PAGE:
Source: W.M. Keck Observatory
Astronomers using the 10-meter Keck II telescope in Hawaii have confirmed in a new paper that a troupe of about 1000 small, dim stars just outside the Milky Way comprise the darkest known galaxy, as well as something else: a treasure trove of ancient stars.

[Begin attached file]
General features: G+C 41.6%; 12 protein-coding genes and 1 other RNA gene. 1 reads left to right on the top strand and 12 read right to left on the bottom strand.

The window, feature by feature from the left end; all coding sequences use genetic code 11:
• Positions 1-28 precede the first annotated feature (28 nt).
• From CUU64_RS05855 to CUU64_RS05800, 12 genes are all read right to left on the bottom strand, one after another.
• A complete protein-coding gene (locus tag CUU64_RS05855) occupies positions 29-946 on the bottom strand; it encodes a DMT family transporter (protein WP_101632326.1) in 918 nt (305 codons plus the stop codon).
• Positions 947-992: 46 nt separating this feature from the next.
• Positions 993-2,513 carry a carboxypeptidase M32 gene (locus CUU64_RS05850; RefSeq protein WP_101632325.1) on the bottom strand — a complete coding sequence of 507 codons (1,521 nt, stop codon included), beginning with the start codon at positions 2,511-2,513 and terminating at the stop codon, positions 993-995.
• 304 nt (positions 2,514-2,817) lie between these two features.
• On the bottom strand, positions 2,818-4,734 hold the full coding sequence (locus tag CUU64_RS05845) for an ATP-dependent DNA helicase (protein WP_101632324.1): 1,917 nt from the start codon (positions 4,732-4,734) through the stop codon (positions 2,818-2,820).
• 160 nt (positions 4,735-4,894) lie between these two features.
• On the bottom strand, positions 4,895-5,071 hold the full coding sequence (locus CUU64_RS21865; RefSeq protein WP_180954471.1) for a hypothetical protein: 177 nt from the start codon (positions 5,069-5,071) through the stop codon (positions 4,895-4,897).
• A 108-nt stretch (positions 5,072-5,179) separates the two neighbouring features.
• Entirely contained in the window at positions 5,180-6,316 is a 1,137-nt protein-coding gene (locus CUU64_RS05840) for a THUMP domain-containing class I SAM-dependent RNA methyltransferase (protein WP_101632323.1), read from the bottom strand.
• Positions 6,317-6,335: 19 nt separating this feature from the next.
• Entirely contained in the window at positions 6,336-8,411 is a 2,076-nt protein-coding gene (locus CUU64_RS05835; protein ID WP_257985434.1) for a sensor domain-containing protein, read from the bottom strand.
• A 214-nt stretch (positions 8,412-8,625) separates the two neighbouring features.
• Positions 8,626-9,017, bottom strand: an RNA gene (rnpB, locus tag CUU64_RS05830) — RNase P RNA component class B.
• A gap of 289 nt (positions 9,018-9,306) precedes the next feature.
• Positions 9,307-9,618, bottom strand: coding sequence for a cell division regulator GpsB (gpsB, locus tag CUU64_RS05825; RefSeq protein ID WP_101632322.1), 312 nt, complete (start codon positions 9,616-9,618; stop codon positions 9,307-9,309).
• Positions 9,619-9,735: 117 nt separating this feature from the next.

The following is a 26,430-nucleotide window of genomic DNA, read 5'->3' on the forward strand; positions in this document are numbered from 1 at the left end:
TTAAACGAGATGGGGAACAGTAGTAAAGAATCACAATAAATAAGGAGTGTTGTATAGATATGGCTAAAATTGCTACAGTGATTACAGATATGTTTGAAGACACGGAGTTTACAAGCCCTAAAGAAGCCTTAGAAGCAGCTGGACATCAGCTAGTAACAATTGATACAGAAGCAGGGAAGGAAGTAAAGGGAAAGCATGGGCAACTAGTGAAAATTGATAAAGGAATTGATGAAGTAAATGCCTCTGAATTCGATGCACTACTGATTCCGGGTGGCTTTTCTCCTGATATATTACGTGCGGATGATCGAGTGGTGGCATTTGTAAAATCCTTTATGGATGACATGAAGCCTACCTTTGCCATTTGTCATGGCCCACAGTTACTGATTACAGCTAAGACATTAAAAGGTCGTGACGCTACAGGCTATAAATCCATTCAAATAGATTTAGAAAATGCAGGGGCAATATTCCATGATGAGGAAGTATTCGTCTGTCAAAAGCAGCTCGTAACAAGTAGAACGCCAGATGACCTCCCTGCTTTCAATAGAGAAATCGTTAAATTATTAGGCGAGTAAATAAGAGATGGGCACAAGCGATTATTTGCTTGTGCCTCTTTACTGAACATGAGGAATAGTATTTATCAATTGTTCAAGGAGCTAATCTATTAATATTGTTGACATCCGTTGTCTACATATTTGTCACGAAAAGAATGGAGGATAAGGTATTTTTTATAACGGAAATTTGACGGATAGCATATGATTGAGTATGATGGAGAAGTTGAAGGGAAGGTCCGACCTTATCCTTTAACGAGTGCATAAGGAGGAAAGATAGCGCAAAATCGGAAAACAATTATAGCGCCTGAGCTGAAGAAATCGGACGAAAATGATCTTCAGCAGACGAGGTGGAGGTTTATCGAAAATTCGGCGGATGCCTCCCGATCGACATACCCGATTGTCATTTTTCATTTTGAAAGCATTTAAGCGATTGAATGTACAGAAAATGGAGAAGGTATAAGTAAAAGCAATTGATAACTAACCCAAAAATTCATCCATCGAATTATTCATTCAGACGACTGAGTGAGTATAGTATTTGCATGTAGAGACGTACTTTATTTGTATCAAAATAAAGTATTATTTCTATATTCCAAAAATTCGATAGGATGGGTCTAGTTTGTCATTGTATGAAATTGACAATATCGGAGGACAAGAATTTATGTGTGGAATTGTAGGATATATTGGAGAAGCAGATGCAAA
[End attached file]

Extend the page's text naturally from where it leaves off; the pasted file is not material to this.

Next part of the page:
By “dark” astronomers are not referring to how much light the galaxy, called Segue 1, puts out, but the fact that the dwarf galaxy appears to have 3,400 times more mass than can be accounted for by its visible stars. In other words, Segue 1 is mostly an enormous cloud of dark matter decorated with a sprinkling of stars. (read more)